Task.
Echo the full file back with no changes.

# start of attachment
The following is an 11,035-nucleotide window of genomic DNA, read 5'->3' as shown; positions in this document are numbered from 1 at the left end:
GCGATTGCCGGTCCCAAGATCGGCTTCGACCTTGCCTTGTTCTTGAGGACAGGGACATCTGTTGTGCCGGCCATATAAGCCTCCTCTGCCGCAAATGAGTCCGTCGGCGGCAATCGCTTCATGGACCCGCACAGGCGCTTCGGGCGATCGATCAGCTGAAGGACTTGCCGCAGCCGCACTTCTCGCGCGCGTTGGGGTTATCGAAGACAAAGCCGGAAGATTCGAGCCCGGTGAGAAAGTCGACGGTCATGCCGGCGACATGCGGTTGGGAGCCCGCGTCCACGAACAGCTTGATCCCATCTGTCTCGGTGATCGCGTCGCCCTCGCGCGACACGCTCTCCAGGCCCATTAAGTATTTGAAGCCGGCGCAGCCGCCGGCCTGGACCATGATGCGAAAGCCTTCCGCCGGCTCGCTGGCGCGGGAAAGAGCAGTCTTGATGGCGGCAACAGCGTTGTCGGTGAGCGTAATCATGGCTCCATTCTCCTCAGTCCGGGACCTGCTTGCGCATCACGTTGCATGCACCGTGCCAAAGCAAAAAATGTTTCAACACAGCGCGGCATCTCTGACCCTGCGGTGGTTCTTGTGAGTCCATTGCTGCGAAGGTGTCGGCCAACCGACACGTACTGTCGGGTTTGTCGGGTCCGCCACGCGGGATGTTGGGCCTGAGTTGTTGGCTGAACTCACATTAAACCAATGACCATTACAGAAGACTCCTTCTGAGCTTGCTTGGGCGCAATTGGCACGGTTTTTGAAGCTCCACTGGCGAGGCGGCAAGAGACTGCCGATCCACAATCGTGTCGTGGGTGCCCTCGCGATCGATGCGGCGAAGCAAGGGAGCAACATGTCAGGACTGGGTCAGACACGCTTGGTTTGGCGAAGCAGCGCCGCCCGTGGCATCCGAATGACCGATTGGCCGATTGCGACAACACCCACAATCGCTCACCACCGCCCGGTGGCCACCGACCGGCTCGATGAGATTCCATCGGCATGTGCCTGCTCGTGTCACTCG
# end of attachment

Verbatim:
The following is an 11,035-nucleotide window of genomic DNA, read 5'->3' as shown; positions in this document are numbered from 1 at the left end:
GCGATTGCCGGTCCCAAGATCGGCTTCGACCTTGCCTTGTTCTTGAGGACAGGGACATCTGTTGTGCCGGCCATATAAGCCTCCTCTGCCGCAAATGAGTCCGTCGGCGGCAATCGCTTCATGGACCCGCACAGGCGCTTCGGGCGATCGATCAGCTGAAGGACTTGCCGCAGCCGCACTTCTCGCGCGCGTTGGGGTTATCGAAGACAAAGCCGGAAGATTCGAGCCCGGTGAGAAAGTCGACGGTCATGCCGGCGACATGCGGTTGGGAGCCCGCGTCCACGAACAGCTTGATCCCATCTGTCTCGGTGATCGCGTCGCCCTCGCGCGACACGCTCTCCAGGCCCATTAAGTATTTGAAGCCGGCGCAGCCGCCGGCCTGGACCATGATGCGAAAGCCTTCCGCCGGCTCGCTGGCGCGGGAAAGAGCAGTCTTGATGGCGGCAACAGCGTTGTCGGTGAGCGTAATCATGGCTCCATTCTCCTCAGTCCGGGACCTGCTTGCGCATCACGTTGCATGCACCGTGCCAAAGCAAAAAATGTTTCAACACAGCGCGGCATCTCTGACCCTGCGGTGGTTCTTGTGAGTCCATTGCTGCGAAGGTGTCGGCCAACCGACACGTACTGTCGGGTTTGTCGGGTCCGCCACGCGGGATGTTGGGCCTGAGTTGTTGGCTGAACTCACATTAAACCAATGACCATTACAGAAGACTCCTTCTGAGCTTGCTTGGGCGCAATTGGCACGGTTTTTGAAGCTCCACTGGCGAGGCGGCAAGAGACTGCCGATCCACAATCGTGTCGTGGGTGCCCTCGCGATCGATGCGGCGAAGCAAGGGAGCAACATGTCAGGACTGGGTCAGACACGCTTGGTTTGGCGAAGCAGCGCCGCCCGTGGCATCCGAATGACCGATTGGCCGATTGCGACAACACCCACAATCGCTCACCACCGCCCGGTGGCCACCGACCGGCTCGATGAGATTCCATCGGCATGTGCCTGCTCGTGTCACTCG